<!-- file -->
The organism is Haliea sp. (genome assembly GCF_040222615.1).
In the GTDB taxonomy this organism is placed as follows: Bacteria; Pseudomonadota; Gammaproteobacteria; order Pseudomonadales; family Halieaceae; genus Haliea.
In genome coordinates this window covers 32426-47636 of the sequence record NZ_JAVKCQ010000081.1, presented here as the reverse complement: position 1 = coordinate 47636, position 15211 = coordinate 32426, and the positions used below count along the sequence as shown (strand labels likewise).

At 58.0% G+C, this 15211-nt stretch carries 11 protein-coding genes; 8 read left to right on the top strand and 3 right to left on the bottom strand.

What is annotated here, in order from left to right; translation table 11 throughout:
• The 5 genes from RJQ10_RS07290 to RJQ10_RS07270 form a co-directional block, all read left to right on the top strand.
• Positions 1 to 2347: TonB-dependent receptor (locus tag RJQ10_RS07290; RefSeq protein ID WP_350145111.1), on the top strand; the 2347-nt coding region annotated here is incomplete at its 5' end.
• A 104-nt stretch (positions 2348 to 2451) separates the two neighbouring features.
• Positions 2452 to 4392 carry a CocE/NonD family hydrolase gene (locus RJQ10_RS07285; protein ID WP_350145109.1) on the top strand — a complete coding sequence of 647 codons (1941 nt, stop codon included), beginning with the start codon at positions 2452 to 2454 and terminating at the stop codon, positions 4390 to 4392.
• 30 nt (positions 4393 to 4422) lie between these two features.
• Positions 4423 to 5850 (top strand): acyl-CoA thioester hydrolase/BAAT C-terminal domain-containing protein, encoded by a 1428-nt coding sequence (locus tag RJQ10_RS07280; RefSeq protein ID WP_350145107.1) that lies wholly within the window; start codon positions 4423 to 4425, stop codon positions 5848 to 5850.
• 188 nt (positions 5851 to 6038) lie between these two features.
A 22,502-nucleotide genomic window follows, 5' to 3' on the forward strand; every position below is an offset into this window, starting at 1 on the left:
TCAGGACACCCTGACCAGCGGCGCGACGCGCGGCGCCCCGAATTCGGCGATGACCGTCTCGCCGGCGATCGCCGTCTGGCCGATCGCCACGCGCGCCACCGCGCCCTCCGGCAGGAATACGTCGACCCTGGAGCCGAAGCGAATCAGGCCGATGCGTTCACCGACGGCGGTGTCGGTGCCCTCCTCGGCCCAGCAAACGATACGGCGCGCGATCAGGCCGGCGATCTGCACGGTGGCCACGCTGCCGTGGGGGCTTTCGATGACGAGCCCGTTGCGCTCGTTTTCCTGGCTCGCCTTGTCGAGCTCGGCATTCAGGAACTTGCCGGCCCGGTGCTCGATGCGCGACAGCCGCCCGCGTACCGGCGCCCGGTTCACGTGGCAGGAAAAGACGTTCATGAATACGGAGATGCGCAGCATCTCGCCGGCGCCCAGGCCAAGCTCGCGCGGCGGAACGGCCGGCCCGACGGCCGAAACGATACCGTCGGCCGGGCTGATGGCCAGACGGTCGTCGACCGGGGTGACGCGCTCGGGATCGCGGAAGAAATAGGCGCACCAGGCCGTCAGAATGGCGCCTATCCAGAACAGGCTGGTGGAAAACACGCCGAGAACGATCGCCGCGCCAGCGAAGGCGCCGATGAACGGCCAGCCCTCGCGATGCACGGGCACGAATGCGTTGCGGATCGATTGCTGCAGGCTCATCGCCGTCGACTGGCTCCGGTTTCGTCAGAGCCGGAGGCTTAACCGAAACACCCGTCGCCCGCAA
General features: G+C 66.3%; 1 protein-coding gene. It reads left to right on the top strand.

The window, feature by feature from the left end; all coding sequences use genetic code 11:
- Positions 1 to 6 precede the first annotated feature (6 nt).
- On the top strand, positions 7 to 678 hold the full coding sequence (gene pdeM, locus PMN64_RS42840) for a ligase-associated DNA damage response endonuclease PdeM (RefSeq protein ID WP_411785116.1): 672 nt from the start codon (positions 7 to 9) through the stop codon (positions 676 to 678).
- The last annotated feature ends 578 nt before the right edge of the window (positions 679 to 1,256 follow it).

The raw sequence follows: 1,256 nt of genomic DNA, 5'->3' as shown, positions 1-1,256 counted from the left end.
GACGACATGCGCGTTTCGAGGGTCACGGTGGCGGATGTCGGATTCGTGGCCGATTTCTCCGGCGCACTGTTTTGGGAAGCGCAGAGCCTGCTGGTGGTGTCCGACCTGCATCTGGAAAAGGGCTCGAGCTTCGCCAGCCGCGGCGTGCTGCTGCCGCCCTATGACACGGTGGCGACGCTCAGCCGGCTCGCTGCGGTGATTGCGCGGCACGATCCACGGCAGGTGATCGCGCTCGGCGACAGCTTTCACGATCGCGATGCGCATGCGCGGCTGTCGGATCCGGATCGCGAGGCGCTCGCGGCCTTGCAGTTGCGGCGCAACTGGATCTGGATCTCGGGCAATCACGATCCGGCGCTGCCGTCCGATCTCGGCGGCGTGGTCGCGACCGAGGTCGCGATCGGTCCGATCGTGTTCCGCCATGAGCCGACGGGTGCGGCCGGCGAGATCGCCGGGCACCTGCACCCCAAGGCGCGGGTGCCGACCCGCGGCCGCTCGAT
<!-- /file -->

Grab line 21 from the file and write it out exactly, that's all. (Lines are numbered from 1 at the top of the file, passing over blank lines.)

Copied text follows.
GACGACATGCGCGTTTCGAGGGTCACGGTGGCGGATGTCGGATTCGTGGCCGATTTCTCCGGCGCACTGTTTTGGGAAGCGCAGAGCCTGCTGGTGGTGTCCGACCTGCATCTGGAAAAGGGCTCGAGCTTCGCCAGCCGCGGCGTGCTGCTGCCGCCCTATGACACGGTGGCGACGCTCAGCCGGCTCGCTGCGGTGATTGCGCGGCACGATCCACGGCAGGTGATCGCGCTCGGCGACAGCTTTCACGATCGCGATGCGCATGCGCGGCTGTCGGATCCGGATCGCGAGGCGCTCGCGGCCTTGCAGTTGCGGCGCAACTGGATCTGGATCTCGGGCAATCACGATCCGGCGCTGCCGTCCGATCTCGGCGGCGTGGTCGCGACCGAGGTCGCGATCGGTCCGATCGTGTTCCGCCATGAGCCGACGGGTGCGGCCGGCGAGATCGCCGGGCACCTGCACCCCAAGGCGCGGGTGCCGACCCGCGGCCGCTCGAT